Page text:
Standard file formats (RFC0678)
Original Publication Date: 1974-Dec-01
Included in the Prior Art Database: 2019-Feb-14
Internet Society Requests For Comment (RFCs)
For transmission of documents across different environments.
Network Working Group J. Postel Request for Comments: 678 (SRI-ARC) NIC: 31524 19 December 1974
Standard File Formats
In an attempt to provide online documents to the network community we have had many problems with the physical format of the final documents. Much of this difficulty lies in the fact that we do not have control or even knowledge of all the processing steps or devices that act on the document file. A large part of the difficulty in the past has been due to some assumptions we made about the rest of the world being approximately like our own environment. We now see that the problems are due to differing assumptions and treatment of files to be printed as documents. We therefore propose to define certain standard formats for files and describe the expected final form for printed copies of such files.
These standard formats are not additional File Transfer Protocol data types/modes/structures, but rather usage descriptions between the originator and ultimate receiver of the file. It may be useful or even necessary at some hosts to construct programs that convert files between common local formats and the standard formats specified here.
The intent is that the author of a document may prepare his/her text and store it in an online file, then advertise that file by name and format (as specified here), such that interested individuals may copy and print the file with full understanding of the characteristics of the format controls and the logical page size.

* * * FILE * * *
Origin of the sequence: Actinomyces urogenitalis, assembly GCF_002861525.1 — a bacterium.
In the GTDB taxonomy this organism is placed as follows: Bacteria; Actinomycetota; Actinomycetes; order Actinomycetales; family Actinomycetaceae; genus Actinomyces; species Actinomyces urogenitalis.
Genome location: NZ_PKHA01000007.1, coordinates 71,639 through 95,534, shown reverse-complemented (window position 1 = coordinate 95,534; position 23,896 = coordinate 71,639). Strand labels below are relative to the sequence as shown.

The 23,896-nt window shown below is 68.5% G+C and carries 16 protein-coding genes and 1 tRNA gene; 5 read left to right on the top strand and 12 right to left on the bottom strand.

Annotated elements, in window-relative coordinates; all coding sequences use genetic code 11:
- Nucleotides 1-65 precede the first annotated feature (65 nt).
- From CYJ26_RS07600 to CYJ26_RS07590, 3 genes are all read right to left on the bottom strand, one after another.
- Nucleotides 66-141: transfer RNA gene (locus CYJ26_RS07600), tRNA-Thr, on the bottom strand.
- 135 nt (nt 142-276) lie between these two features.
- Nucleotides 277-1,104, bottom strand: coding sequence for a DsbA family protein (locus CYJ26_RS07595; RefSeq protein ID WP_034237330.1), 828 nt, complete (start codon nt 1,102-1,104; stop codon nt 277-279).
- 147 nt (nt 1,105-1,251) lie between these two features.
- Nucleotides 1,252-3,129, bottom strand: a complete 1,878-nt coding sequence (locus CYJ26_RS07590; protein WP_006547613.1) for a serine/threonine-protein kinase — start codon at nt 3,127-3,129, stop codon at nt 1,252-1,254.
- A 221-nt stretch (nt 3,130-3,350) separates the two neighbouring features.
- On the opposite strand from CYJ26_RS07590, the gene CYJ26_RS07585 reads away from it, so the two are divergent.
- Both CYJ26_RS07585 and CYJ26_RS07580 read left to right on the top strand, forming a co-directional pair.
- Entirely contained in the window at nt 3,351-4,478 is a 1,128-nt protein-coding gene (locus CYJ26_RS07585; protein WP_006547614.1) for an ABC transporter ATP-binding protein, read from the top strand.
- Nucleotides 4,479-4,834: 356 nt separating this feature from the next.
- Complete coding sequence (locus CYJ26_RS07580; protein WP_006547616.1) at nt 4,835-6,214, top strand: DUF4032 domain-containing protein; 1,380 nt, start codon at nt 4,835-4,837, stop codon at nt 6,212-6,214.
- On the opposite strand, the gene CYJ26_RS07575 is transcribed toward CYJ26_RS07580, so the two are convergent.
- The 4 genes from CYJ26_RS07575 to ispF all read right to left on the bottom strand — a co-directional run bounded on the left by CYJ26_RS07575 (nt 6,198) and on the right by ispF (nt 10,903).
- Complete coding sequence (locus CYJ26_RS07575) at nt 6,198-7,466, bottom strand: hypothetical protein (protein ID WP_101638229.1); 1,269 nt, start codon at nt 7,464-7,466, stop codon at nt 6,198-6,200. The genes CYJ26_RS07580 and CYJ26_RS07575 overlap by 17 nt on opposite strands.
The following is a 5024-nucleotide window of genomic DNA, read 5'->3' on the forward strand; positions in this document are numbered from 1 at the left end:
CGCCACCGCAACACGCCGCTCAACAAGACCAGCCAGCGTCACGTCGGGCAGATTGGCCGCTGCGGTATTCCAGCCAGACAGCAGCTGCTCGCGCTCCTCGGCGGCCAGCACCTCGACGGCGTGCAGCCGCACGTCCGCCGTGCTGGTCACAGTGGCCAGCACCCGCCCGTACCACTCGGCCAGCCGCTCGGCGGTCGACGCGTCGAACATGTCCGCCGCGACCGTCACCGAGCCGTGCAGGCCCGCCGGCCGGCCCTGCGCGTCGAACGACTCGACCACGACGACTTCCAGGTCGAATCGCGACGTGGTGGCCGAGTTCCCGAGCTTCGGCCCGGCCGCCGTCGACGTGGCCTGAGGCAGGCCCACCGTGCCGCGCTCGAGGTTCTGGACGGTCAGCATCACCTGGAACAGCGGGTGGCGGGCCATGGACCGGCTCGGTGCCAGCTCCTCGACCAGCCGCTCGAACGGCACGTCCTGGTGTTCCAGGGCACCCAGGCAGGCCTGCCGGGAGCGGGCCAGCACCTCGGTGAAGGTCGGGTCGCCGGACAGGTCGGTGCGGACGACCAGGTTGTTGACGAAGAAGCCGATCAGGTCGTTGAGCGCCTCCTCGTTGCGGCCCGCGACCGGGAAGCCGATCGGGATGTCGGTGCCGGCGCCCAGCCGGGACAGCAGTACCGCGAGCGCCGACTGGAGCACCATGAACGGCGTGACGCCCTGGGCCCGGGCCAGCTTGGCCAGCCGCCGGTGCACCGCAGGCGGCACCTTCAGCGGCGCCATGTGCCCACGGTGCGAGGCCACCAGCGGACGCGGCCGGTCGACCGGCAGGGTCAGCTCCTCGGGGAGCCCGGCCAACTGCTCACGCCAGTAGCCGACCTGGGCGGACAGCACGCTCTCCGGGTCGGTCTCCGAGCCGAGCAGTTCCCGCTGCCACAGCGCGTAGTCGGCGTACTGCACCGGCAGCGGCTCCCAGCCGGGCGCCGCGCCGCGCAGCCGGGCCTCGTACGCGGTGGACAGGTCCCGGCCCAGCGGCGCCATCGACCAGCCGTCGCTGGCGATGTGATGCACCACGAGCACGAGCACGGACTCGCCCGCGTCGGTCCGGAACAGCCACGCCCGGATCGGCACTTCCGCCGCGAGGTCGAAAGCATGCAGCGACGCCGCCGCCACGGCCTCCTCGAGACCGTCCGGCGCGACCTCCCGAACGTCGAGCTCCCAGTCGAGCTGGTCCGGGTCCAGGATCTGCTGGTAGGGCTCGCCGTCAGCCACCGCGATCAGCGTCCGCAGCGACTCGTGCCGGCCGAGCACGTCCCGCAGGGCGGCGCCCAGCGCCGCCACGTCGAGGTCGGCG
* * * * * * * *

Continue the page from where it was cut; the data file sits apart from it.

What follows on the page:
The elements or aspects of a file to be standardized are the character or code set used, the format control procedures, the area of the page to be used for text, and the method to describe overstruck or underlined characters.
The area of the page to be used for text can be confusing to discuss, in an attempt to be clear we define a physical page and a logical page. Please note that the main emphasis of this note is to describe the standard formats in terms of the logical page, and that it is up to each site to map the logical page onto the physical page of each of their devices.
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Standard File Formats Standardization Elements
The physical page is the medium that carries the text, the height and width of its area are measured in inches.
The typical physical page is a piece of paper eleven inches high and eight and one half inches wide.
Typical print density is 10 characters per inch horizontally and 6 characters per inch vertically. This results in the typical physical page having a maximum capacity of 66 lines and 85 characters per line. It is often the case that printing devices limit the area of the physical page by enforcing margins.
The logical page is the area that can contain text, the height of this area is measured in lines and the width is measured in characters.
A typical logical page is 60 lines high and 72 characters wide.
The character encoding will be the network standard Network Virtual T...